'Most of these issues had already been given detailed consideration by the FASB in its Discussion Memorandum 'Conceptual Framework for Financial Accountmg and ReportlOg: Elements

of Financial Statements and Their Measuremenf (1976).

The FASB also specifically considered a third option - the 'non-articulated' view. For both the asseVliability view and the revenue/expense view, the statement of earnlOgs
'articulates' with the statement of financial position, in the sense that they are both part at the same measurement process. The difference between revenues and expenses is also
equivalent to the increase in net capital.

The non-articulated view is based on the beliet that articulation leads to redundancy, 'since all events reported in the profit and loss statement are also reported 10 the
balance sheet, although from a different perspective'. According to this view, the definitions of assets and liabilities may be critical In the presentation of flOancial position and
the definitions of revenues and expenses may dominate the measurement of earnings. The two financial statements have independent exis tence and meanings; therefore,
different measurement schemes may be used for them. An example of the non-articulated view would be the use of LIFO in the Income statement and of FIFO in the balance
sheet. The non-articulated view has gained some ground recently. In facf, the Amencan Accounting AssoCiation's Statement of Basic Accounting Theory criticises articulation:
We find no logical reason why external finanCial reports should be expected to 'balance' or articulate with each other. In fact, we find that forced balanc mg and articulation have
frequently restricted the presentatIon of relevant Information. The important guide should be the disclosure of all relevant information with measurement procedures that meet the other
standards suggesfed in ASOBAT [A statement of Basic Accounting Theory].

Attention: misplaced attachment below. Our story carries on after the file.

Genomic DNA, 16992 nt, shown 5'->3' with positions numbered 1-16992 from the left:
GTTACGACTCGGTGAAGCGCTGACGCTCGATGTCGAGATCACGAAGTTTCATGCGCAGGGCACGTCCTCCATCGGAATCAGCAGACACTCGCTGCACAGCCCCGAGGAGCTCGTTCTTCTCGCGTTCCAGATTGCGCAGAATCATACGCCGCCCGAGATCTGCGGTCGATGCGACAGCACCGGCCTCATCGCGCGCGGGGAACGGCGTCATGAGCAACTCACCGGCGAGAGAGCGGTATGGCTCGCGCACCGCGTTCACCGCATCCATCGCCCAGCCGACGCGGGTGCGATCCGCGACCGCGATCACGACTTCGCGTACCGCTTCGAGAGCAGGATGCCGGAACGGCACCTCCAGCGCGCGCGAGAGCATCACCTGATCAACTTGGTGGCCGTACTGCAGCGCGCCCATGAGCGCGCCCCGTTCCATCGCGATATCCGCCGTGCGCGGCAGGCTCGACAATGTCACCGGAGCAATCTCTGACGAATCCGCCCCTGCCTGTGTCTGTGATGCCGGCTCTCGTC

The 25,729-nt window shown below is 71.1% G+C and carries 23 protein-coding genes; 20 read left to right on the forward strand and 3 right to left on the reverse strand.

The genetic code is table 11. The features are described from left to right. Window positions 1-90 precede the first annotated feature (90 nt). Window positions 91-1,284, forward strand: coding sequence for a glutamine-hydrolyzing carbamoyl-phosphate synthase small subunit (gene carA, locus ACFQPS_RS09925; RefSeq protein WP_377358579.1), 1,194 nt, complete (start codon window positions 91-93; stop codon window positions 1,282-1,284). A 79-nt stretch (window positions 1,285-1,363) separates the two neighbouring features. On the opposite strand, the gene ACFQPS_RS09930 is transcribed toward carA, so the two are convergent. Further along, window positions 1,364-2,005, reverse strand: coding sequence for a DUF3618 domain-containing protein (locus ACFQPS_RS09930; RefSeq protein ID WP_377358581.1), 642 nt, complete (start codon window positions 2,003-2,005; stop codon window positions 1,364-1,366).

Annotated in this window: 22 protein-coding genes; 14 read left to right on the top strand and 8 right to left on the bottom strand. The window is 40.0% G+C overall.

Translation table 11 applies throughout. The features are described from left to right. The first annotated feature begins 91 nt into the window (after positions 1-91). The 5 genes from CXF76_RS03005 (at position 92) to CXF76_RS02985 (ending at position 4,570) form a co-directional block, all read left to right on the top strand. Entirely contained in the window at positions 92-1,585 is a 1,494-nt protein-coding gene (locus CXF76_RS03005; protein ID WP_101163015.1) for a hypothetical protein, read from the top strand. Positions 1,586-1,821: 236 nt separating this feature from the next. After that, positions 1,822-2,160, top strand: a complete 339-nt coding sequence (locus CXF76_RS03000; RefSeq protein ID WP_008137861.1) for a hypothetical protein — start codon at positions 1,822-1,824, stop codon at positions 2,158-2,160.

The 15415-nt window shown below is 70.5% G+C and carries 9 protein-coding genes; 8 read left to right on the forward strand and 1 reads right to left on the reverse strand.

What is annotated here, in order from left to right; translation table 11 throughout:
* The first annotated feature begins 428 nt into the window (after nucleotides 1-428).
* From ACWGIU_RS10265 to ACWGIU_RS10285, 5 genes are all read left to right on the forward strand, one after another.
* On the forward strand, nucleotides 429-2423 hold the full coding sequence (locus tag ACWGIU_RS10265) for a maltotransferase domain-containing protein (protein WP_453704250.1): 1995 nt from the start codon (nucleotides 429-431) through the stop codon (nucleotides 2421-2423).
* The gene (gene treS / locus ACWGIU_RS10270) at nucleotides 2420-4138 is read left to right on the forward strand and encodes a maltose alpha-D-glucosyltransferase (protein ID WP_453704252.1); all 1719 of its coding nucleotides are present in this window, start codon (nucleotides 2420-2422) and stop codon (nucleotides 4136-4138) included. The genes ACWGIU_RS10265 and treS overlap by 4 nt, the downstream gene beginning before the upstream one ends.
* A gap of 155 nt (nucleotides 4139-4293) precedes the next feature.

1 revenue recognition or timing through the realisation principle;

2 expense recognition in three possible ways:
a associating cause and effect, such as for cost of goods sold;
b systematic and rational allocation, such as for depreciation;
c immediate recognition, such as for selling and administrative costs.
Thus, contrary to the asset/liability view, the revenue/expense view primarily emphasises measuring
the income of the firm and not the increase or decrease in the value of net assets. Assets and liabilities,
including deferred charges and credits, are considered residuals that must be carried to future periods in
order to ensure proper matching and to avoid distortion of income.
Which view of profit should be adopted as the basis of a conceptual framework for finan cial
accounting and reporting) The choice between these two views rests on which view constitutes the
fundamental measurement process. 40
1 measurement of the attributes of assets and liabilities and changes in them; or
2 the matching process.
If measurement of the attributes of assets and liabilities and changes in them is deemed the
fundamental measurement process (as in the asset/liability view), then income is only the consequence
and the result of changes in the value of assets and liabilities. On the other hand, if the matching process
is deemed the fundamental measurement process (as in the revenue/expense view), then changes in assets
and liabilities are merely the consequences and results of revenues and expenses. A major criticism of the
revenue/expense orientation is that it has led to the recognition in the statement of financial position of
such items as 'deferred charges', 'deferred credits' and 'reserves', which do not represent economic
resources and obligations but which are necessary to ensure a proper matching of costs and revenues in
the income determination process. Furthermore, the revenue/expense view places much emphasis on the
importance of the historical cost and revenue realisation principles. As we will see in Chapters 12-14, this
approach has been criticised for undermining the relevance of the balance sheet to users.
The asset/liability view would exclude debit and credit items (as result, for example, in intra-period tax
allocation) because they do not constitute economic benefits or resources available to the entity. By
rejecting these items in the balance sheet, the asset/liability view faces a major criticism, which concerns
its unwillingness to recognise as revenues and expenses anything except current changes in economic
resources and obligations to transfer resources, making it incapable of dealing with the complexities of
the modern business world.
A choice between these views would provide not only an underlying basis for a conceptual framework
for financial accounting and reporting but also definitions of the elements of financial statements.

Issue 2. Definition of assets. liabilities. equity. revenues and

Definitions of each element of financial statements may be provided by both the asset/liability view and
the revenue/expense view.
According to the asset/liability view, assets are the economic resources of a firm; they represent future
benefits that are expected to result directly or indirectly in a positive net cash inflow. Alternatively, we